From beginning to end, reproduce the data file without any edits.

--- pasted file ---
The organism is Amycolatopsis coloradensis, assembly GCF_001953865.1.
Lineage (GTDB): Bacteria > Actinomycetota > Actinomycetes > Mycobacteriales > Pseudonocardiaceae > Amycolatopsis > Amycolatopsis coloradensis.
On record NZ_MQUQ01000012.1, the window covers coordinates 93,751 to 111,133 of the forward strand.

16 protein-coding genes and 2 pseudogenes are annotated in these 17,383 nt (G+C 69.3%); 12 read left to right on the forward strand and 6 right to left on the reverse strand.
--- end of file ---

The organism is Amycolatopsis coloradensis, assembly GCF_001953865.1.
Lineage (GTDB): Bacteria > Actinomycetota > Actinomycetes > Mycobacteriales > Pseudonocardiaceae > Amycolatopsis > Amycolatopsis coloradensis.
On record NZ_MQUQ01000012.1, the window covers coordinates 93,751 to 111,133 of the forward strand.

16 protein-coding genes and 2 pseudogenes are annotated in these 17,383 nt (G+C 69.3%); 12 read left to right on the forward strand and 6 right to left on the reverse strand.